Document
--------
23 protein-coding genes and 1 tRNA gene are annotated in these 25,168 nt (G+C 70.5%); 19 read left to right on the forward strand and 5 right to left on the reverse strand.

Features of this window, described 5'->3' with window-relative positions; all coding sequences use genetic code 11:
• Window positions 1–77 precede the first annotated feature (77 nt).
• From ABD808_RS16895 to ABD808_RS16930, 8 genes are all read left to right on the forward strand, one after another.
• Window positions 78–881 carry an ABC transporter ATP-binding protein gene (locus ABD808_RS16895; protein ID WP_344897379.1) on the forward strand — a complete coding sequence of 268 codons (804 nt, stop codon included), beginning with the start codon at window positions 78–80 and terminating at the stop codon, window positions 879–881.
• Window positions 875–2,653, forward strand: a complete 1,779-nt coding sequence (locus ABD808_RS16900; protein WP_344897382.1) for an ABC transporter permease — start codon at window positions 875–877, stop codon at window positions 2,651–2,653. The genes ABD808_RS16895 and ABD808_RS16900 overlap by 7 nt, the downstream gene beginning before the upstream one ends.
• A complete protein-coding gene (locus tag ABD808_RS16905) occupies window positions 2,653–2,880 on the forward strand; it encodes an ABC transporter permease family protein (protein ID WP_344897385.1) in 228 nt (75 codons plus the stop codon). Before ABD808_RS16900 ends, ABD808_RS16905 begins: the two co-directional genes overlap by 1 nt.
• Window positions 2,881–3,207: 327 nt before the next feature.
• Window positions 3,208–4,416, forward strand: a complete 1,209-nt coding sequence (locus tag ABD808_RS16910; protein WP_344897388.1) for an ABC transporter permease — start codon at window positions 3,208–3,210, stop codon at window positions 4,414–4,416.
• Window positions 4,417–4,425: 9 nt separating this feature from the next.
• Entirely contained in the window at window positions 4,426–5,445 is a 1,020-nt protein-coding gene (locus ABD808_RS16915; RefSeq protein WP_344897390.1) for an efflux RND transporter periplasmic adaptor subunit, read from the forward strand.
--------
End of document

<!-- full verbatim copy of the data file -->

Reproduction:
23 protein-coding genes and 1 tRNA gene are annotated in these 25,168 nt (G+C 70.5%); 19 read left to right on the forward strand and 5 right to left on the reverse strand.

Features of this window, described 5'->3' with window-relative positions; all coding sequences use genetic code 11:
• Window positions 1–77 precede the first annotated feature (77 nt).
• From ABD808_RS16895 to ABD808_RS16930, 8 genes are all read left to right on the forward strand, one after another.
• Window positions 78–881 carry an ABC transporter ATP-binding protein gene (locus ABD808_RS16895; protein ID WP_344897379.1) on the forward strand — a complete coding sequence of 268 codons (804 nt, stop codon included), beginning with the start codon at window positions 78–80 and terminating at the stop codon, window positions 879–881.
• Window positions 875–2,653, forward strand: a complete 1,779-nt coding sequence (locus ABD808_RS16900; protein WP_344897382.1) for an ABC transporter permease — start codon at window positions 875–877, stop codon at window positions 2,651–2,653. The genes ABD808_RS16895 and ABD808_RS16900 overlap by 7 nt, the downstream gene beginning before the upstream one ends.
• A complete protein-coding gene (locus tag ABD808_RS16905) occupies window positions 2,653–2,880 on the forward strand; it encodes an ABC transporter permease family protein (protein ID WP_344897385.1) in 228 nt (75 codons plus the stop codon). Before ABD808_RS16900 ends, ABD808_RS16905 begins: the two co-directional genes overlap by 1 nt.
• Window positions 2,881–3,207: 327 nt before the next feature.
• Window positions 3,208–4,416, forward strand: a complete 1,209-nt coding sequence (locus tag ABD808_RS16910; protein WP_344897388.1) for an ABC transporter permease — start codon at window positions 3,208–3,210, stop codon at window positions 4,414–4,416.
• Window positions 4,417–4,425: 9 nt separating this feature from the next.
• Entirely contained in the window at window positions 4,426–5,445 is a 1,020-nt protein-coding gene (locus ABD808_RS16915; RefSeq protein WP_344897390.1) for an efflux RND transporter periplasmic adaptor subunit, read from the forward strand.